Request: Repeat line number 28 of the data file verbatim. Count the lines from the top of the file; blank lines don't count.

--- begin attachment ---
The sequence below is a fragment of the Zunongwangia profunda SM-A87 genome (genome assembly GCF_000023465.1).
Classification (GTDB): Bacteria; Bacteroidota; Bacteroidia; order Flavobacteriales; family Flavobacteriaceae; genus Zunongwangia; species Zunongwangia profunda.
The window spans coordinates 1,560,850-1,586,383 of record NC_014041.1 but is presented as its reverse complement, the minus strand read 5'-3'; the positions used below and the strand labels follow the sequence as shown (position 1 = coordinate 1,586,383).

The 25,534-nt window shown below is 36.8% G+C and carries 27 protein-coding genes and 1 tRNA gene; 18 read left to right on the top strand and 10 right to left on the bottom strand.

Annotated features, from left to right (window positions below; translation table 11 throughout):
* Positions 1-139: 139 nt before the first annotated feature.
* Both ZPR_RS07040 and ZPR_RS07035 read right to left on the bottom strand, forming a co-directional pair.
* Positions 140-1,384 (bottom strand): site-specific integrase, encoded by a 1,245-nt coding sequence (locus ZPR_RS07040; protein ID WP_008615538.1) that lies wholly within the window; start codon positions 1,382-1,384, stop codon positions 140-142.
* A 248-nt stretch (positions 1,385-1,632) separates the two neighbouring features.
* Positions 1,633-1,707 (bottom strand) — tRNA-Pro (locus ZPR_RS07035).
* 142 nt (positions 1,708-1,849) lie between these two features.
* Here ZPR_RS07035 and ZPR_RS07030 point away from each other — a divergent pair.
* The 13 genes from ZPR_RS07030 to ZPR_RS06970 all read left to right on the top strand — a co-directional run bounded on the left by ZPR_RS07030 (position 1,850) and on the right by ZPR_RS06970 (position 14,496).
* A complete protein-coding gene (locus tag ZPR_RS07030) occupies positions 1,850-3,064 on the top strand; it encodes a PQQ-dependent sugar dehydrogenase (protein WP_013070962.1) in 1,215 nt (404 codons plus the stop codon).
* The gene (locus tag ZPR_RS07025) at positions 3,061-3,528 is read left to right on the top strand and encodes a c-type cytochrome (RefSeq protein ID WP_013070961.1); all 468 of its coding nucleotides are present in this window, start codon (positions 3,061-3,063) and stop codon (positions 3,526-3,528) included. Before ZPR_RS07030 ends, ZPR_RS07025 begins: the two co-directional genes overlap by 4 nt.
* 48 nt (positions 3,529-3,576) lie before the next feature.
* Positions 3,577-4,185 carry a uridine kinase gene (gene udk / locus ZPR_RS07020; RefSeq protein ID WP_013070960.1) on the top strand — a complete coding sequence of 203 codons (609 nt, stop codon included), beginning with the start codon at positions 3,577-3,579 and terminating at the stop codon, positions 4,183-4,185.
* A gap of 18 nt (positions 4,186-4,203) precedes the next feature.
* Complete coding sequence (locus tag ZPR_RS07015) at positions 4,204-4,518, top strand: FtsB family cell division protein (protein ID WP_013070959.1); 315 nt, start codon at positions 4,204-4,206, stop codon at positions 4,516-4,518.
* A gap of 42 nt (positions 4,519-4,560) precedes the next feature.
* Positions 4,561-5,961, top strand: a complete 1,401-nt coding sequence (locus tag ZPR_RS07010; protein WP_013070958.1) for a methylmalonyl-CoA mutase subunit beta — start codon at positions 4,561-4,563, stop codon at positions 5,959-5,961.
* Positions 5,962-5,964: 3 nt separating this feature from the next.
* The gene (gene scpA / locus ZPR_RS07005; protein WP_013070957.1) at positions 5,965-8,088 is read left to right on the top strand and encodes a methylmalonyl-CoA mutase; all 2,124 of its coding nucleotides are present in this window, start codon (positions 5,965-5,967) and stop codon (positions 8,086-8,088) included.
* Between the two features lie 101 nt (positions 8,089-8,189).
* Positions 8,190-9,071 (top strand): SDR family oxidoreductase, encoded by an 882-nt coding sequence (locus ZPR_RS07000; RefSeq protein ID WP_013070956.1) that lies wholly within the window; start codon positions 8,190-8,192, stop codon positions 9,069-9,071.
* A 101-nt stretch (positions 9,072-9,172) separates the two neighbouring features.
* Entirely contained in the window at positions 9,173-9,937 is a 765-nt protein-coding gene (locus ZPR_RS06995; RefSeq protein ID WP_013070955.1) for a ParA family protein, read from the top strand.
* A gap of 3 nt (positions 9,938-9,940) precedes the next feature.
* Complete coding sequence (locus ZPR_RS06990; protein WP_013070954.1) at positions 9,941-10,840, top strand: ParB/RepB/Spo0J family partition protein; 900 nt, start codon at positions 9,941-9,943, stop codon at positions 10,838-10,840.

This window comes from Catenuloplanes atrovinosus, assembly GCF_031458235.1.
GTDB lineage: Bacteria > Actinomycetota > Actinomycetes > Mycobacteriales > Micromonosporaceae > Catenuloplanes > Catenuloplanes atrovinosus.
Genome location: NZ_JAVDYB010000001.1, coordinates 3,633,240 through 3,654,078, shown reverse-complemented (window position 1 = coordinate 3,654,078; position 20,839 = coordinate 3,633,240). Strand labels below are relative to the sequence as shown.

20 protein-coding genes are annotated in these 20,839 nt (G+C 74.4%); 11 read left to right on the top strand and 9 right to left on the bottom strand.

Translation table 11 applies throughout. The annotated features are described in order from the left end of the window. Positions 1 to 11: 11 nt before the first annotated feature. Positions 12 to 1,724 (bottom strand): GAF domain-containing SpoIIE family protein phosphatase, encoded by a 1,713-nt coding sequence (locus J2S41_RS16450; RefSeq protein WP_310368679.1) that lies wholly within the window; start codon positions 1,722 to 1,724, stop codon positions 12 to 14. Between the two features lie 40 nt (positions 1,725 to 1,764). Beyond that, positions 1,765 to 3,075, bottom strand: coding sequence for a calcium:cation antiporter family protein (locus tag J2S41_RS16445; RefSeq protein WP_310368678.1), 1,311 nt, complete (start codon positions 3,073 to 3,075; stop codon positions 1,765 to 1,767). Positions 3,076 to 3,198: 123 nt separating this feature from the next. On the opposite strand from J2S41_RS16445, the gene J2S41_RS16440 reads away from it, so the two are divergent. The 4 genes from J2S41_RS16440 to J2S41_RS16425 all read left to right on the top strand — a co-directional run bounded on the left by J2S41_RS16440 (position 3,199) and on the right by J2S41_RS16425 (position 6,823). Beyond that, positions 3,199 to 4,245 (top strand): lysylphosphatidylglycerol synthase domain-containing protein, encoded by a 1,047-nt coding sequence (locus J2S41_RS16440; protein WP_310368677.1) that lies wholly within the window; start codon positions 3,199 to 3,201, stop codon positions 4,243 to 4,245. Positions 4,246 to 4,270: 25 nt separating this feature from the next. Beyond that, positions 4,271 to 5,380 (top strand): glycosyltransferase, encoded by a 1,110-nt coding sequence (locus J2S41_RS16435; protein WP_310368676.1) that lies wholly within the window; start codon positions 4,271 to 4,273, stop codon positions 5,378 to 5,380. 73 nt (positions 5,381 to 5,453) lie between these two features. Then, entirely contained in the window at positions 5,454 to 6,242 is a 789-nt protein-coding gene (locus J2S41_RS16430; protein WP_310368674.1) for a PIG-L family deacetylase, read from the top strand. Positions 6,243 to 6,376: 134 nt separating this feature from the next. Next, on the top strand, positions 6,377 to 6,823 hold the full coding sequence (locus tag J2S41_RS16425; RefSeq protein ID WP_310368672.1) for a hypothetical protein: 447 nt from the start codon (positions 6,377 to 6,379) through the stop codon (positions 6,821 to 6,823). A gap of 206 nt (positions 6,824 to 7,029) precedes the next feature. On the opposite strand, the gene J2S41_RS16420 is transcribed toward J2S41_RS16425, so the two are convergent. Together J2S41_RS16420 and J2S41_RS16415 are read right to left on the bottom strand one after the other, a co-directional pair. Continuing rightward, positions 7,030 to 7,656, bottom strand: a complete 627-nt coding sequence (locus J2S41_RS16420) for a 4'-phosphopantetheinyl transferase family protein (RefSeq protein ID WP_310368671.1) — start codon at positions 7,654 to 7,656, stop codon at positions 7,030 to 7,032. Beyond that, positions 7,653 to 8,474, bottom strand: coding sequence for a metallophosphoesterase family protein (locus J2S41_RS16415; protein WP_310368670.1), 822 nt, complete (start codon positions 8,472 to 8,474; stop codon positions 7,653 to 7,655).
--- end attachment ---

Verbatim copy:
* A gap of 3 nt (positions 9,938-9,940) precedes the next feature.